, Volume 10, Issue 5, pp 1097-1107
Date: 30 Nov 2010

Reliable magnetic reversible assembly of complex microfluidic devices: fabrication, characterization, and biological validation

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Abstract

Current standard procedures for fabrication of microfluidic devices combine polydimethylsiloxane (PDMS) replica molding with subsequent plasma treatment to obtain an irreversible sealing onto a glass/silicon substrate. However, irreversible sealing introduces several limitations to applications and internal accessibility of such devices as well as to the choice of materials for fabrication. In the present work, we describe and characterize a reliable, flexible and cost effective approach to fabricate devices that reversibly adhere to a substrate by taking advantage of magnetic forces. This is shown by implementing a PDMS/iron micropowder layer aligned onto a microfluidic layer and coupled with a histology glass slide, in union with either temporary or continuous use of a permanent magnet. To better represent the complexity of microfluidic devices, a Y-shaped configuration including lower scale parallel channels on each branch has been employed as reference geometry. To correctly evaluate our system, current sealing methods have been reproduced on the reference geometry. Sealing experiments (pressure control, flow control and hydraulic characterization) have been carried out, showing consistent increases in terms of maximum achievable flow rates and pressures, as compared to devices obtained with other available reversible techniques. Moreover, no differences were detected between cells cultured on our magnetic devices as compared to cells cultured on permanently sealed devices. Disassembly of our devices for analyses allowed to stain cells by hematoxylin and eosin and for F-actin, following traditional histological processes and protocols. In conclusion, we present a method allowing reversible sealing of microfluidic devices characterized by compatibility with: (i) complex fluidic layer configurations, (ii) micrometer sized channels, and (iii) optical transparency in the channel regions for flow visualization and inspection.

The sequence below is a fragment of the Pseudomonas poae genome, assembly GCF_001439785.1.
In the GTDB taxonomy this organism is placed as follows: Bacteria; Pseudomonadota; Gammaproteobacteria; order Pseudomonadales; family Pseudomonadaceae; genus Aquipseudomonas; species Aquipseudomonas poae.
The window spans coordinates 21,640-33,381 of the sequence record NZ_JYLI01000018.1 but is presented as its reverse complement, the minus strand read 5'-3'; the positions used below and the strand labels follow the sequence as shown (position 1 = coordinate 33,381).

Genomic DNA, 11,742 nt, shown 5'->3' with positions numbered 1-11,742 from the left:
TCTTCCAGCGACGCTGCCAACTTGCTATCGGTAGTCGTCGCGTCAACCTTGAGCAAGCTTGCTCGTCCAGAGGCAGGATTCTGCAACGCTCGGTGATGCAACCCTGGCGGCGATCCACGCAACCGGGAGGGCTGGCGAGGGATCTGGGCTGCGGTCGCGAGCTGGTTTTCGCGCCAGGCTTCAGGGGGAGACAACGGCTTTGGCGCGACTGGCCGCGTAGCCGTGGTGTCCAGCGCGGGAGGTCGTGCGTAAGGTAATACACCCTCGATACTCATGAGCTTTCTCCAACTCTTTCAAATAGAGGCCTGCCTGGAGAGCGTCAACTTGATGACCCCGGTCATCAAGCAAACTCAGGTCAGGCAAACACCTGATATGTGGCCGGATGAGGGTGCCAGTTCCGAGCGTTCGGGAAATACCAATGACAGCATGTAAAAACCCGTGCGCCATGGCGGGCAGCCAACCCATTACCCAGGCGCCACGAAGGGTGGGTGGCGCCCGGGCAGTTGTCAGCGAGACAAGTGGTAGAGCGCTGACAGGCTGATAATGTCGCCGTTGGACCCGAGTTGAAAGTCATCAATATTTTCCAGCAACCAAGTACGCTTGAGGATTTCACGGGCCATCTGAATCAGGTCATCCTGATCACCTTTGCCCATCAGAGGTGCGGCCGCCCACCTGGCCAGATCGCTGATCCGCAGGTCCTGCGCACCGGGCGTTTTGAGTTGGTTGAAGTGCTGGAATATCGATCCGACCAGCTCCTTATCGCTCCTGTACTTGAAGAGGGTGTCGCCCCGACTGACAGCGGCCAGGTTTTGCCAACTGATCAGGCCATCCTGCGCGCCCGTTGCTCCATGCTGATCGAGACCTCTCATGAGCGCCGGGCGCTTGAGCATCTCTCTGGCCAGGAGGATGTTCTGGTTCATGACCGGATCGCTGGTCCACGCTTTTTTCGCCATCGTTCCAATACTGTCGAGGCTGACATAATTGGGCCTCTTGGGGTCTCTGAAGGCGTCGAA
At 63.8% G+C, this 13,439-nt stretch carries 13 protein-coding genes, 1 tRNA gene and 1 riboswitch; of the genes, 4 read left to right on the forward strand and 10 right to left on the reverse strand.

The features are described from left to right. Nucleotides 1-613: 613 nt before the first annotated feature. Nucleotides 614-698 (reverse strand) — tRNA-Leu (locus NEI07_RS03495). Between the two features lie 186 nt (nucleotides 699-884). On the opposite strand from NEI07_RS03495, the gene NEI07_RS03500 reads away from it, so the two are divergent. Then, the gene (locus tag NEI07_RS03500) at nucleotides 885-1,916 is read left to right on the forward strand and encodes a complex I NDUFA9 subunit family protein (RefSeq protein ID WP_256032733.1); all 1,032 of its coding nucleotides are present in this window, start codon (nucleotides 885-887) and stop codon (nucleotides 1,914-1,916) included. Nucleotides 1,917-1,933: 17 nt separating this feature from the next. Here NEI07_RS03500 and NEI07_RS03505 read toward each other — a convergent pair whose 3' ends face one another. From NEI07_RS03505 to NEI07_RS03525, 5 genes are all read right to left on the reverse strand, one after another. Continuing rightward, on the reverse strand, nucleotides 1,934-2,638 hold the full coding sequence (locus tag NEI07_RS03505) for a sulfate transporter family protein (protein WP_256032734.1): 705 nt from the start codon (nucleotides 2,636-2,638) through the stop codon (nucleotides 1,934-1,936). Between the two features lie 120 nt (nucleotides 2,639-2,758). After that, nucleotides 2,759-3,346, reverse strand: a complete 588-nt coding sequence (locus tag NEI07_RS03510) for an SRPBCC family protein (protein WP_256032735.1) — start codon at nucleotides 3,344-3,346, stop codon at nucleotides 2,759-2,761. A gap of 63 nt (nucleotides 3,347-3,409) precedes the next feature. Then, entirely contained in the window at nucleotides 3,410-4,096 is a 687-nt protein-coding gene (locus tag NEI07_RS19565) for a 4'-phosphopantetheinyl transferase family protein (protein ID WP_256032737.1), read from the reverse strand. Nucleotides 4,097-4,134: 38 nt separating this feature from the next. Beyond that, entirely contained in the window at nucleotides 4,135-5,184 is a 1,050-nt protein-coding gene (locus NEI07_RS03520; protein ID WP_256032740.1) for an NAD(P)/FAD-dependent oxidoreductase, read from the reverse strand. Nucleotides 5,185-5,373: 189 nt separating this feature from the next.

Francesco Piraino and Nasser Sadr have contributed equally.